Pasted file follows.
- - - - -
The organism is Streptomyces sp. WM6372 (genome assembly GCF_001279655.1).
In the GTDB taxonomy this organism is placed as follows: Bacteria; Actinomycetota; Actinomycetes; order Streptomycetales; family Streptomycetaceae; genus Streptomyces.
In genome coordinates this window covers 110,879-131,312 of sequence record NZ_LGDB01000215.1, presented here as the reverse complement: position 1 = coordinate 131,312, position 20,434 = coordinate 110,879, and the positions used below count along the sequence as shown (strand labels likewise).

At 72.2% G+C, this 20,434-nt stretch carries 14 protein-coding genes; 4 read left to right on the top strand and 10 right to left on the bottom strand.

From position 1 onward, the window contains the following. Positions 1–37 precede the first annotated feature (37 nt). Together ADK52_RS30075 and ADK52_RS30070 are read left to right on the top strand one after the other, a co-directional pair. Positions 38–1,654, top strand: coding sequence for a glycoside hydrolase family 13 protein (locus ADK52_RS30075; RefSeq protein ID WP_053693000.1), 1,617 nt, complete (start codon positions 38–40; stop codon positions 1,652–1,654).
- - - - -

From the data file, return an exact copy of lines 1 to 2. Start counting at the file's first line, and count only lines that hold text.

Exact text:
The organism is Streptomyces sp. WM6372 (genome assembly GCF_001279655.1).
In the GTDB taxonomy this organism is placed as follows: Bacteria; Actinomycetota; Actinomycetes; order Streptomycetales; family Streptomycetaceae; genus Streptomyces.